We acknowledge Mr Basham’s concerns about the way his views were allegedly misconstrued during this item. We also note the importance of ensuring, when members of the public are quoted during interviews, that any edited excerpts broadcast maintain the integrity of the interviewee’s comments and the context in which they are said.
 In this case, the broadcaster has accepted that the broadcast misrepresented Mr Basham’s reasons for leaving Islam. Mr Basham’s reasoning was introduced by the presenter as an effort to avoid the stigma of extremism, which Mr Basham has submitted was not the case (and that he elaborated on his reasons in the full interview). While we consider that the quote used during the broadcast accurately reflected Mr Basham’s desire not to be associated with Islam, we also acknowledge that it did not provide the full context for his decision, which he felt was misleading.
 However, taking the item as a whole, we do not consider that the general audience would have been misled or materially misinformed at a level which warrants finding a breach of the accuracy standard. The complainant’s comment formed only one very brief part of the item, which totalled approximately five minutes in duration. Mr Basham’s concern that Islam was ‘harmful’ and ‘dangerous’ was reflected in the item’s discussion of the public’s perception of Islamic extremism and the radicalisation of the religion. Given Mr Basham’s comment amounted to a soundbite only, and he was not featured in the same way as the other interviewees, we do not think it materially impacted the overall message of the item, which as we have noted above, aimed to promote understanding about the Muslim faith.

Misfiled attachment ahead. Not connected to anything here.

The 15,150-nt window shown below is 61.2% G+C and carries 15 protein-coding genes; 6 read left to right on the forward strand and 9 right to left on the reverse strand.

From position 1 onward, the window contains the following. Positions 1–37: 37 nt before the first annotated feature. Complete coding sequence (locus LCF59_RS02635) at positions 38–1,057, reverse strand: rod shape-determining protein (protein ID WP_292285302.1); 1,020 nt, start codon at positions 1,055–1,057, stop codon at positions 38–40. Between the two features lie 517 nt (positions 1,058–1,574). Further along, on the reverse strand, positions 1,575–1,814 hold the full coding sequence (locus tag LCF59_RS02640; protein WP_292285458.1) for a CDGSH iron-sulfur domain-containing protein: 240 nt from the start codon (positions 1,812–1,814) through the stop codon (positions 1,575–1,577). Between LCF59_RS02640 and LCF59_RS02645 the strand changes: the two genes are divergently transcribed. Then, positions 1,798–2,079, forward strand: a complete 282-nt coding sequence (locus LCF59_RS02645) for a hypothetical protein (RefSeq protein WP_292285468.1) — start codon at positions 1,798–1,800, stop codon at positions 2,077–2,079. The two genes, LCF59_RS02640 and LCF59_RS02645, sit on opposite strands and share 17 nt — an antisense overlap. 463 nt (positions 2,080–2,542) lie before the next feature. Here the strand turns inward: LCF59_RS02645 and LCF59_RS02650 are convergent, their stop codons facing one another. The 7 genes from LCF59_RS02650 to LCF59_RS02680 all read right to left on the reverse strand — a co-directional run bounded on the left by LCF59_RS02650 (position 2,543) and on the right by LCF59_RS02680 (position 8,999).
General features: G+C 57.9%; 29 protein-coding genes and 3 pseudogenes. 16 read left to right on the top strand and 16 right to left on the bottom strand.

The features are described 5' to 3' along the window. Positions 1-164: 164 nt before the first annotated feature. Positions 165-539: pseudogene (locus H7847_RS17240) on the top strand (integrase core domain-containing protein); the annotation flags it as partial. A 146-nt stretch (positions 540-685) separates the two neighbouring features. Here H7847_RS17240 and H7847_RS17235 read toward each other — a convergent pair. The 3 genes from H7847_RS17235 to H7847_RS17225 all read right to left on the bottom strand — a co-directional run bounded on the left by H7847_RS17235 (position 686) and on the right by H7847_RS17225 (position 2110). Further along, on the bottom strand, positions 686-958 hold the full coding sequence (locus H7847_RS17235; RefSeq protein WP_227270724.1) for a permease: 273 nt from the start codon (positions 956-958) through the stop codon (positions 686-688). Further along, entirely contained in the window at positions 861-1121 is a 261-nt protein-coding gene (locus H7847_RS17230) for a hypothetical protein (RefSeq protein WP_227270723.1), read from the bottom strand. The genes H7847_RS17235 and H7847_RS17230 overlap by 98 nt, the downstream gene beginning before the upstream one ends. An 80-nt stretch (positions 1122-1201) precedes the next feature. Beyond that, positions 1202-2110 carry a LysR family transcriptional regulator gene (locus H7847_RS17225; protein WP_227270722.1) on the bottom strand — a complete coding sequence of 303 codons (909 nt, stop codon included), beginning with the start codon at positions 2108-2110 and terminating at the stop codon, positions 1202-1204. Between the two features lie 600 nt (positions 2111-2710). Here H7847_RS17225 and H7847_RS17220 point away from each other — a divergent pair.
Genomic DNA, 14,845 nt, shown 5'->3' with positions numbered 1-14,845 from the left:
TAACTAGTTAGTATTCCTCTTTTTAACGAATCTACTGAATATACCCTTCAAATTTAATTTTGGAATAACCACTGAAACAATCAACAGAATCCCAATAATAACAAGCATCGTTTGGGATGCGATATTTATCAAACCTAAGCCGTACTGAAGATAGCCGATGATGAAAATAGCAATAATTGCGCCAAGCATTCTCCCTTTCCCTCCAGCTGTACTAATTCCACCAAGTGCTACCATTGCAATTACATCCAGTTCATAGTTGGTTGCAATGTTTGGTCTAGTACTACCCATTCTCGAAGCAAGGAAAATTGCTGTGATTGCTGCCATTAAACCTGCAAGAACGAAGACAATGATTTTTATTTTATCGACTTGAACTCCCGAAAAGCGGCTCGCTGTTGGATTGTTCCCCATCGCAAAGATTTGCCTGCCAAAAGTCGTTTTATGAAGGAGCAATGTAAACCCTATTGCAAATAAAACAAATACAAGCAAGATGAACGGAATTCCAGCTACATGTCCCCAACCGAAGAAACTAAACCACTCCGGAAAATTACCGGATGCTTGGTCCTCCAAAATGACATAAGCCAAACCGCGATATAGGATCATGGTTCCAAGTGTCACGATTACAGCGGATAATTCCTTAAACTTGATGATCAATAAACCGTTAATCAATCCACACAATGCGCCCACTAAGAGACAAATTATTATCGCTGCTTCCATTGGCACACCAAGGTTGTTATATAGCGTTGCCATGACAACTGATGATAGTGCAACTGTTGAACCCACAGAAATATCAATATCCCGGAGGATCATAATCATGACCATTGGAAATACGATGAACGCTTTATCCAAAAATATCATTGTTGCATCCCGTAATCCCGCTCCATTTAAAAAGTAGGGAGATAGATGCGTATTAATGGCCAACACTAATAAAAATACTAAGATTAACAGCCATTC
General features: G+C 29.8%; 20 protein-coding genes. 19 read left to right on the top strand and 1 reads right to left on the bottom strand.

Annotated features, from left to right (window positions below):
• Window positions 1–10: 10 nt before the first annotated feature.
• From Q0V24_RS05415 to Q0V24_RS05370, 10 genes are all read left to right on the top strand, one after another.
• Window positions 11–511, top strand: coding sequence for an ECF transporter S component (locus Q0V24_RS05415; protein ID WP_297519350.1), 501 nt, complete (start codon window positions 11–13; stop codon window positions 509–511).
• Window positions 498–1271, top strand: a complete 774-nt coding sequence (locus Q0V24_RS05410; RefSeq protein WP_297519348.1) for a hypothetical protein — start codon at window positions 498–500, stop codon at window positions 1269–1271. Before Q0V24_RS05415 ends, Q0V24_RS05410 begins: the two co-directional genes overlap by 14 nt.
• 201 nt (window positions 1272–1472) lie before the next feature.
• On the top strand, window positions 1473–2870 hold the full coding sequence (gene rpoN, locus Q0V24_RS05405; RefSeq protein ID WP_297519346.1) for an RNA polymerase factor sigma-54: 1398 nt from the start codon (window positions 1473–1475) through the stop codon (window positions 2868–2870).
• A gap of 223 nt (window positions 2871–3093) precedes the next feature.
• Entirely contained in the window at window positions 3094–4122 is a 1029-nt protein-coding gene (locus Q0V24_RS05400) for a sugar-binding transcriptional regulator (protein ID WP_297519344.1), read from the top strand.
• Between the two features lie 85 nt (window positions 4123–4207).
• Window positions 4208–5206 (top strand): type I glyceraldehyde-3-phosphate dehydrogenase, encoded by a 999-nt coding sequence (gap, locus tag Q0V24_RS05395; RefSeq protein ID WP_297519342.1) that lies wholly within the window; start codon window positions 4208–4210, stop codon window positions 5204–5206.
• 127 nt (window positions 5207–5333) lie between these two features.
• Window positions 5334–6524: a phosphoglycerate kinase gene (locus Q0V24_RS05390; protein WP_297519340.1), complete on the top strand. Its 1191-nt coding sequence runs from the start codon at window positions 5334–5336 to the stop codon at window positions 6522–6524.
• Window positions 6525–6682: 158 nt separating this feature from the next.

We therefore do not uphold the accuracy complaint. We record however our view that Mr Basham’s concerns may be better addressed under the fairness standard, which requires that participants be afforded reasonable protection of their reputation and dignity. As we have said above, because the fairness standard was not raised in Mr Basham’s original complaint and was raised with the broadcaster out of time, it is not within our jurisdiction to consider it as part of this determination.
Signed for and on behalf of the Authority
21 September 2017
The correspondence listed below was received and considered by the Authority when it determined this complaint:
1 Cyrus Basham’s formal complaint – 8 June 2017
2 MediaWorks’ response to the complaint – 6 July 2017
3 Mr Basham’s second formal complaint raising fairness – 10 July 2017
4 MediaWorks’ response that second complaint out of time – 21 July 2017
5 Mr Basham’s referral to the Authority – 28 July 2017
6 MediaWorks’ confirmation of no further comment – 18 August 2017